Saturday, May 23, 2015

Home News Ideas for conserving water with style

Ideas for conserving water with style

Industry News

Even areas of the country with large precipitation rates can use methods to conserve water and prevent storm-water runoff.


Photo: VAST Enterprises

Talking about residential landscape water conservation is, as Green View Companies Division Manager David Pence says, “a hard sell. We’ve had three years of almost double the normal annual precipitation rate in central Illinois.

“But, with the increase in urban development and roads, more of that water is making its way into storm drains, which flow into tributaries,” Pence said. “And, then it’s a race down to the Mississippi River and into the Gulf of Mexico — not recharging our underground reservoir.”

Pence recommends several approaches that combine beauty and function to conserve water.

Install systems to capture and hold rain water. It’s called “rain harvesting,” Pence says, and although it’s been slow to catch on in central Illinois, these methods are growing in popularity in many other areas. The simplest approach is the traditional rain barrel. The latest method is similar to a large waterbed. Called a rainwater pillow by one manufacturer, it holds 700 to 200,000 gallons, fits under a deck or walkout and can be fitted with a pump to direct water anywhere you want to provide irrigation. 

This is a closed system, Pence adds, so mosquito growth is not an issue, noting that another advantage to using rainwater for irrigation, for a gray-water toilet, or any other non-potable water use is the lack of salts found in tap water.

For more information on the variety of water collection systems available commercially, as well as instructions on build-it-yourself options, search “rain harvest” or “rain water harvesting” on the Internet.

Build berms, bog gardens or ornamental fish ponds to collect runoff.
Use scraps of pond liner rather than fully lining gardens so excess water can slowly seep into the ground instead of running into the storm sewer.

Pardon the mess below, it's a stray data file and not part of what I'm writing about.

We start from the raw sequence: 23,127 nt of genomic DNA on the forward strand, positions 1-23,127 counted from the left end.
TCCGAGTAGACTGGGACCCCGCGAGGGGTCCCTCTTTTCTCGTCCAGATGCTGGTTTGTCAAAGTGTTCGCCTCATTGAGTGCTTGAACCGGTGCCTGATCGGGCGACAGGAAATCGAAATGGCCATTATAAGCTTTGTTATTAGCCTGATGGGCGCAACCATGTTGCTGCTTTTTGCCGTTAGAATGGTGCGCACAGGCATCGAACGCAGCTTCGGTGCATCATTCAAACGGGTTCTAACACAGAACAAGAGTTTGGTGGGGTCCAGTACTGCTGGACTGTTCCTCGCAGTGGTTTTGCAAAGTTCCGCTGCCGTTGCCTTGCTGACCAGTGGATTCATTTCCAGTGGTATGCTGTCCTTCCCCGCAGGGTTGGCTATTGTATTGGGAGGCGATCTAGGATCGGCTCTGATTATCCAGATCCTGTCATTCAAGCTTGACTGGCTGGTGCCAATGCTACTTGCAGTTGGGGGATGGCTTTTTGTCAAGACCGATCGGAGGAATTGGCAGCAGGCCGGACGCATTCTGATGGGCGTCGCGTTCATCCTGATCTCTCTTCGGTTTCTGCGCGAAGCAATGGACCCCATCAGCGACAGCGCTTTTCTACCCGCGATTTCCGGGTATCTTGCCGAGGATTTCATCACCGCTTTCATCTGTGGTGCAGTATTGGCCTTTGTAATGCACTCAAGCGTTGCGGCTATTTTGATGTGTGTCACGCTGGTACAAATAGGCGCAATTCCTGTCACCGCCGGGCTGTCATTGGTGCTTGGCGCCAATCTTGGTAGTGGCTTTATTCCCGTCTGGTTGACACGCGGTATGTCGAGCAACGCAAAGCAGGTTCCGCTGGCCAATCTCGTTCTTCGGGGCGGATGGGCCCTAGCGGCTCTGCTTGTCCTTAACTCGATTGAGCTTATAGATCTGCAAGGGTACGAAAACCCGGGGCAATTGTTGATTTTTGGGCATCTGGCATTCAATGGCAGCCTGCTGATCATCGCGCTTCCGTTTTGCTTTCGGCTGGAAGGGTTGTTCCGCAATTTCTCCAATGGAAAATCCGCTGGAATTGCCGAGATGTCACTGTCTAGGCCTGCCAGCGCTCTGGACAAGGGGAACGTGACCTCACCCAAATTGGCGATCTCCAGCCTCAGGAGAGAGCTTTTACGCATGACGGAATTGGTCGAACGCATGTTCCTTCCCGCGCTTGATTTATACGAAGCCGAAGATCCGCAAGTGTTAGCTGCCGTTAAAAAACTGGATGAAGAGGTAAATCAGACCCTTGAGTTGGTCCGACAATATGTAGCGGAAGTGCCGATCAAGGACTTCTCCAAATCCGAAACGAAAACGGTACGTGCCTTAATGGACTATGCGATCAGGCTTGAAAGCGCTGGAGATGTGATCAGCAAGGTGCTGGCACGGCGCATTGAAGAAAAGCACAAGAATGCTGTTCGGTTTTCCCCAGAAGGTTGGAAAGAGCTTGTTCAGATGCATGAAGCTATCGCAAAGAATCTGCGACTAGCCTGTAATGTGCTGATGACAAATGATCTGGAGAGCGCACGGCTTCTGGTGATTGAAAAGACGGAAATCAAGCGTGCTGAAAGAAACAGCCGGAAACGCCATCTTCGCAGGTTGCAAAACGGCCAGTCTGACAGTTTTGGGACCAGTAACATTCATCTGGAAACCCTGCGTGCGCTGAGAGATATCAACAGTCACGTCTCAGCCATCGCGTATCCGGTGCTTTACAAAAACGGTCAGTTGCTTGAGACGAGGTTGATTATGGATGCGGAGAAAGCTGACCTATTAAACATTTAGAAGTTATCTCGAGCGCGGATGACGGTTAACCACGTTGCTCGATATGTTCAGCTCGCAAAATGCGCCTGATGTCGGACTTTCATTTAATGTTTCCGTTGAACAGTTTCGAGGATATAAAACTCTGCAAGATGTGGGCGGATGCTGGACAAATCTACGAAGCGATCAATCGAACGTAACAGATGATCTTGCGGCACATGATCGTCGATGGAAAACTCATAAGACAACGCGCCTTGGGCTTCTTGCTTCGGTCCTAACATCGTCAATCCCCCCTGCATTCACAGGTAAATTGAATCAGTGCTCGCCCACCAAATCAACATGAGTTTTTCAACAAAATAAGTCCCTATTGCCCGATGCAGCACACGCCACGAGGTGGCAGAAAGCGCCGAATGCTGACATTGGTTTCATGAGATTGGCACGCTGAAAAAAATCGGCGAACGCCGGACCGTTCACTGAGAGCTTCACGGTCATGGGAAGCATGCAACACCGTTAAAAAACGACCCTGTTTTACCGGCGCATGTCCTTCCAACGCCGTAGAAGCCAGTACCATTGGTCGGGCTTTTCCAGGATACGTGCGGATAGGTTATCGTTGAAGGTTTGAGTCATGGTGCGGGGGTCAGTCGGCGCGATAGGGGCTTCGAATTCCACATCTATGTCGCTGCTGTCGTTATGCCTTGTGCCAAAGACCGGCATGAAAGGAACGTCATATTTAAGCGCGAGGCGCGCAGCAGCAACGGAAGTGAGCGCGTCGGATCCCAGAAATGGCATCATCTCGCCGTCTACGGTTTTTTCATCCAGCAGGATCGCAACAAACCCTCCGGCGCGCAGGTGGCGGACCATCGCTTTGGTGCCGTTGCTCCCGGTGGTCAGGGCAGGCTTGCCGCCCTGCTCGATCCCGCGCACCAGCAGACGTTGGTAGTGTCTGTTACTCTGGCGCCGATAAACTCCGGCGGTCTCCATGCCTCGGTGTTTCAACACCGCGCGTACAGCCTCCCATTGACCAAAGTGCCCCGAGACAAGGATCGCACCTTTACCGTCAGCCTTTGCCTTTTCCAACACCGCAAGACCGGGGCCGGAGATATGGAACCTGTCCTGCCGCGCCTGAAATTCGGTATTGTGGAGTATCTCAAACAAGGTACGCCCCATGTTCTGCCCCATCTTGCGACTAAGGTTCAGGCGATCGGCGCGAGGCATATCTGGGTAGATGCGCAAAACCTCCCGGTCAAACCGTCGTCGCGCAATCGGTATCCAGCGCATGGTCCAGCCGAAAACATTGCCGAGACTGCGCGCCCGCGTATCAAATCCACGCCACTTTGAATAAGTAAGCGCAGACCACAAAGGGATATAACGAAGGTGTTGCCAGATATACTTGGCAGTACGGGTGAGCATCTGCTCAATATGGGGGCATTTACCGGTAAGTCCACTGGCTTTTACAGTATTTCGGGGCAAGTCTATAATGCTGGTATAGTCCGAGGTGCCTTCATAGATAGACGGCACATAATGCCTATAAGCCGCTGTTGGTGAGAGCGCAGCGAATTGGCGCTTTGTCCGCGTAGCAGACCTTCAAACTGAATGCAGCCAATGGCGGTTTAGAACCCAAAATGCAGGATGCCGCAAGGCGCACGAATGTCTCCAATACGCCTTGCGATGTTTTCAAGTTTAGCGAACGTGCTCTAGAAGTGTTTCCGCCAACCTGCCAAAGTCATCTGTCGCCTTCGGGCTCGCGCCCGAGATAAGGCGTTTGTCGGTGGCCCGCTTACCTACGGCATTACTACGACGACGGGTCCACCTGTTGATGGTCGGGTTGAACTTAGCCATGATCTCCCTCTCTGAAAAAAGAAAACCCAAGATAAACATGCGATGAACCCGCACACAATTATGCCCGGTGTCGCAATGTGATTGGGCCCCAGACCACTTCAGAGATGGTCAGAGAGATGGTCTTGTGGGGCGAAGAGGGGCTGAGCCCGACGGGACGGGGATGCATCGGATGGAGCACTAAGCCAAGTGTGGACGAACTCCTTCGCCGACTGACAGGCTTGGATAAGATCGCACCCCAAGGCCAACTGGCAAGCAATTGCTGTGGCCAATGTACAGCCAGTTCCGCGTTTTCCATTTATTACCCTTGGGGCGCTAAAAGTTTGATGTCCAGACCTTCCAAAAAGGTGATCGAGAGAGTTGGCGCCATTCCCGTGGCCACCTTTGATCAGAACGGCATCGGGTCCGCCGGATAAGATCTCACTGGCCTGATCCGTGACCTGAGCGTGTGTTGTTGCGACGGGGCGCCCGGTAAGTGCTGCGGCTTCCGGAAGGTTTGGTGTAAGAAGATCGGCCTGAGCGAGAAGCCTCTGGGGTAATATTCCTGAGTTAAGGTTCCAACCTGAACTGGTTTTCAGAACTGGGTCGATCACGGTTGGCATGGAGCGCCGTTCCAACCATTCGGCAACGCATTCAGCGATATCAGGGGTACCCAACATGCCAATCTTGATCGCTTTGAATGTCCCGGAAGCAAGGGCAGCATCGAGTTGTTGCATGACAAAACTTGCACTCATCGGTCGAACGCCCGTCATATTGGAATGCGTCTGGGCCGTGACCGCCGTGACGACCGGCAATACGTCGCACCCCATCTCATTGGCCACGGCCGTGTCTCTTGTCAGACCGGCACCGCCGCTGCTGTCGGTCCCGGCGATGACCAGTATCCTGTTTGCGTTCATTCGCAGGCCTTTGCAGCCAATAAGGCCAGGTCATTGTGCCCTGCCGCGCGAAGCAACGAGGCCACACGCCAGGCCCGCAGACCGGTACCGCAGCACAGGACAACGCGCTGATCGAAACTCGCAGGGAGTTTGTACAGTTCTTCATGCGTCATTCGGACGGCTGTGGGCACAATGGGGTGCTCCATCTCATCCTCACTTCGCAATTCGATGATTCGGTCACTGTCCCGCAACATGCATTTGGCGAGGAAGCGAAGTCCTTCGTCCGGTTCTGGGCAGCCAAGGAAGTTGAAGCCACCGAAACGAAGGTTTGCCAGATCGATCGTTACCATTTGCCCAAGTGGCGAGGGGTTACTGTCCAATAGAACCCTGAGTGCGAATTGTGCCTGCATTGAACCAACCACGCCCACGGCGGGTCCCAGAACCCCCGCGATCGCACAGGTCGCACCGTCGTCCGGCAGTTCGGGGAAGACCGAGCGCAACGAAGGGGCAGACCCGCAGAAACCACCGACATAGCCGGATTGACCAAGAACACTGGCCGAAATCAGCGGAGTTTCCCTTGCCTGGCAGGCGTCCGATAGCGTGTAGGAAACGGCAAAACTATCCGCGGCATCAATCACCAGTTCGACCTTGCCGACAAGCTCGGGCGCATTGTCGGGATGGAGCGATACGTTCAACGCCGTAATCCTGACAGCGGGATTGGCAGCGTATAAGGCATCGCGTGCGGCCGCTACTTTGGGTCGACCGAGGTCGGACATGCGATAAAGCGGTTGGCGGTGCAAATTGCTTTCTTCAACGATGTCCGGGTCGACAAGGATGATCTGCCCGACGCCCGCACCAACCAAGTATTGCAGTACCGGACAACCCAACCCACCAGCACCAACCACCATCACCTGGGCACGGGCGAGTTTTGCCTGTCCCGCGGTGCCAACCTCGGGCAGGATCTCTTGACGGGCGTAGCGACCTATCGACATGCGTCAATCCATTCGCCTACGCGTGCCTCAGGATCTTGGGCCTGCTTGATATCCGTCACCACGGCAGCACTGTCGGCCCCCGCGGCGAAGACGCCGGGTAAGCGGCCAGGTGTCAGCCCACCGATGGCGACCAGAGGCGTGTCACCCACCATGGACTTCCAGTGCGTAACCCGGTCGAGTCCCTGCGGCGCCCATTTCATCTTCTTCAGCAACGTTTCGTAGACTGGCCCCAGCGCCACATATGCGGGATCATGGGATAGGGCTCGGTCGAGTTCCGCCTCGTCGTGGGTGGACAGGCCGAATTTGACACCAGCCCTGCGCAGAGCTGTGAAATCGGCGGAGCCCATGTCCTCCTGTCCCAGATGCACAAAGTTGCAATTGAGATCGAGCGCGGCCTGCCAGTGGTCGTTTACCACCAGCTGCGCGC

Use permeable pavers, porous concrete or porous asphalt that will allow water to seep into the ground
rather than run off down the driveway or sidewalk. This type of hardscape can be installed to direct excess water into a retention area for use later.

Just five years ago, the Journal of Agricultural and Resource Economics published a study of landscapes, water use and upkeep costs written by Brian Hurd. At that time, according to the study, converting a 50-foot by 100-foot turfgrass lawn in the Western United States to shrubs, flowers, gardens and drought-tolerant trees would reduce annual water consumption from 100,000 gallons per year to 35,000 gallons; water costs from $300 to $100; maintenance costs from $1,200 to $200; and maintenance time from 300 hours to 50. Incremental changes produced impressive results as well.

To read the entire story, click here.
 

Top news

Private equity firm acquires Signature Landscape Services

A former ValleyCrest executive stakes his claim in the northwest and looks to build a West Coast company.

A conversation with the Top 100

Leaders from the Top 100 discuss the biggest challenges facing their companies and how they’re solving them. Turns out, their solutions work for landscapers of any size.

In hindsight

We asked some Top 100 company leaders about decisions they’d want to do over, and some choices they made that they wouldn’t change.

Let results do the marketing

The best way to market your company is to do high-quality work.

Ornamental invaders

Exotic pests are on the rise. Make sure you're handling them properly.

x